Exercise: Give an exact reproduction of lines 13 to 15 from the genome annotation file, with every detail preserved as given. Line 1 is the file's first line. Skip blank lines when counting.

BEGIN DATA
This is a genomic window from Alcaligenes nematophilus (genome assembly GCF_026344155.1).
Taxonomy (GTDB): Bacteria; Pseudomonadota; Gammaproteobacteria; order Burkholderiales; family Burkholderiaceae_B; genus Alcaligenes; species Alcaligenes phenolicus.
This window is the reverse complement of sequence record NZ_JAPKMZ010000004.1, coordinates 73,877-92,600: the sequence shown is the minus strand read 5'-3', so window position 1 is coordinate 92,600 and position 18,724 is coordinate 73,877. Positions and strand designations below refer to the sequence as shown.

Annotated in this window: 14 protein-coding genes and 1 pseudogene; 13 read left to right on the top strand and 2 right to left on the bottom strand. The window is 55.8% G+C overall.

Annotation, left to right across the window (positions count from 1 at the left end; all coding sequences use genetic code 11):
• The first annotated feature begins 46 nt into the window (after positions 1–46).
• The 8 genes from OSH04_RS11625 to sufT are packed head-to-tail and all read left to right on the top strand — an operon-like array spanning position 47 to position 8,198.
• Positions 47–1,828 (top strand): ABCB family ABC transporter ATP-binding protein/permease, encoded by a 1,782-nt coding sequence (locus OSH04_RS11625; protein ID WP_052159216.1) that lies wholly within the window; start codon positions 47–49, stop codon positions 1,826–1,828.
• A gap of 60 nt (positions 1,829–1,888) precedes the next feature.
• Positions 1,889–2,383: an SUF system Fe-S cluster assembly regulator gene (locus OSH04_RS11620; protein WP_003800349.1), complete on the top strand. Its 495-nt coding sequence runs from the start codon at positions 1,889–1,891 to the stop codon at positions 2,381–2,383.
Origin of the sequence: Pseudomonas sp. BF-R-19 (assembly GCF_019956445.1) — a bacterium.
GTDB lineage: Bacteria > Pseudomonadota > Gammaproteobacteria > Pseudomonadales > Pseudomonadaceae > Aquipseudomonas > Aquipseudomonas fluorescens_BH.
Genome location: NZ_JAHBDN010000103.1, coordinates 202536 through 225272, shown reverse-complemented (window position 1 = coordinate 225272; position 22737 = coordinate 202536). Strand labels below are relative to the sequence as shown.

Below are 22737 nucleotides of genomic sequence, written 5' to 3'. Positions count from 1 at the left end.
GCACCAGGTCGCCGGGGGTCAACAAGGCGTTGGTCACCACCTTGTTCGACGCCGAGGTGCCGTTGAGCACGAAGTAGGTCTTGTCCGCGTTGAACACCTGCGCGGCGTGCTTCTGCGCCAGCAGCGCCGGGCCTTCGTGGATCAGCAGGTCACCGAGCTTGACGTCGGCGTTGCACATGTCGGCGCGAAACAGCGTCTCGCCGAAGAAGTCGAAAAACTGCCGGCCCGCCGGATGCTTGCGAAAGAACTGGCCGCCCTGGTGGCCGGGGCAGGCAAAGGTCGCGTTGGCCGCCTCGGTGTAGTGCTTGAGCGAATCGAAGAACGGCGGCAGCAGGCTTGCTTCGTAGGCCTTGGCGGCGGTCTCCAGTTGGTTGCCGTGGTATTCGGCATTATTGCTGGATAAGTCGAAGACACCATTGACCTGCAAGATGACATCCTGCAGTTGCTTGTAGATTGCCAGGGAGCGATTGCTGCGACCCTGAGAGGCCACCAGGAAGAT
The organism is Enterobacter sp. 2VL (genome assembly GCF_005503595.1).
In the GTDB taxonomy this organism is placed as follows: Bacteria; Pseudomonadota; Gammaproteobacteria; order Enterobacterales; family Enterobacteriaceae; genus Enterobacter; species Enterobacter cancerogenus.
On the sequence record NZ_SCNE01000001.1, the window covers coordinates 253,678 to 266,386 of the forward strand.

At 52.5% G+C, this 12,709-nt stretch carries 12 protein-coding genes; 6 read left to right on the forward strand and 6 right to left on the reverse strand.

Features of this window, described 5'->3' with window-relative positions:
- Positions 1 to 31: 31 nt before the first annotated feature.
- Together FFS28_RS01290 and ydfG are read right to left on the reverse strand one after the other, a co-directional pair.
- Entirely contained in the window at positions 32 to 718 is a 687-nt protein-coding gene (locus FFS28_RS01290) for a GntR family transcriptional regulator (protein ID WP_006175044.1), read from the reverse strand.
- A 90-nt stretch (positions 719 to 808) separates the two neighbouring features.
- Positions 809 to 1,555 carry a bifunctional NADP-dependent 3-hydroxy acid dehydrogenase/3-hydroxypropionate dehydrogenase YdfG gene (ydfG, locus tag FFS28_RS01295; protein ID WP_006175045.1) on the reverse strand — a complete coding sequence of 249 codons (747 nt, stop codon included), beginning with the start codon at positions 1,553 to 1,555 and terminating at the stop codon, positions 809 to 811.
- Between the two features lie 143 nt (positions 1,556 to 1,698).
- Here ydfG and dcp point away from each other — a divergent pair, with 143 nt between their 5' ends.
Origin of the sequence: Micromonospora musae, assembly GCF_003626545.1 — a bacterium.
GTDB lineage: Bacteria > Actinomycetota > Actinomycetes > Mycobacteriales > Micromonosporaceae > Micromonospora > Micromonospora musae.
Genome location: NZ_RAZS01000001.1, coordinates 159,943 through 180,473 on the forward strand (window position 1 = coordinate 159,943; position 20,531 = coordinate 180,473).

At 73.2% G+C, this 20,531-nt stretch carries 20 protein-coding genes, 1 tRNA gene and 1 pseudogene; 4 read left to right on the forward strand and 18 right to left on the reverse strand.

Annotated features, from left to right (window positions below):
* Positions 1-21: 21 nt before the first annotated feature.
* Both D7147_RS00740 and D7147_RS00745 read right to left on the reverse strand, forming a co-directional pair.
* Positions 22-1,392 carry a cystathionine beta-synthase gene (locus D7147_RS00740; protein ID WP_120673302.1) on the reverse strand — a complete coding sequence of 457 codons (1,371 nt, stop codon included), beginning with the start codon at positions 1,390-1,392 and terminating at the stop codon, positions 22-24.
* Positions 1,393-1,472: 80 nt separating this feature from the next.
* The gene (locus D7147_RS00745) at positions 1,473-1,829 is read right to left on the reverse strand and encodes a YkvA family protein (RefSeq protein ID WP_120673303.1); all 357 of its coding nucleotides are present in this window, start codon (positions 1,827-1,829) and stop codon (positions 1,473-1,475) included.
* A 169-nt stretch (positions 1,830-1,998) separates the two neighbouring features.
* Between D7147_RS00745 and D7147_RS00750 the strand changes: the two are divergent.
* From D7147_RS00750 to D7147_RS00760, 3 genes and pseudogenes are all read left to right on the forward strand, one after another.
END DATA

Genome location: NZ_JAHBDN010000103.1, coordinates 202536 through 225272, shown reverse-complemented (window position 1 = coordinate 225272; position 22737 = coordinate 202536). Strand labels below are relative to the sequence as shown.

Below are 22737 nucleotides of genomic sequence, written 5' to 3'. Positions count from 1 at the left end.
GCACCAGGTCGCCGGGGGTCAACAAGGCGTTGGTCACCACCTTGTTCGACGCCGAGGTGCCGTTGAGCACGAAGTAGGTCTTGTCCGCGTTGAACACCTGCGCGGCGTGCTTCTGCGCCAGCAGCGCCGGGCCTTCGTGGATCAGCAGGTCACCGAGCTTGACGTCGGCGTTGCACATGTCGGCGCGAAACAGCGTCTCGCCGAAGAAGTCGAAAAACTGCCGGCCCGCCGGATGCTTGCGAAAGAACTGGCCGCCCTGGTGGCCGGGGCAGGCAAAGGTCGCGTTGGCCGCCTCGGTGTAGTGCTTGAGCGAATCGAAGAACGGCGGCAGCAGGCTTGCTTCGTAGGCCTTGGCGGCGGTCTCCAGTTGGTTGCCGTGGTATTCGGCATTATTGCTGGATAAGTCGAAGACACCATTGACCTGCAAGATGACATCCTGCAGTTGCTTGTAGATTGCCAGGGAGCGATTGCTGCGACCCTGAGAGGCCACCAGGAAGAT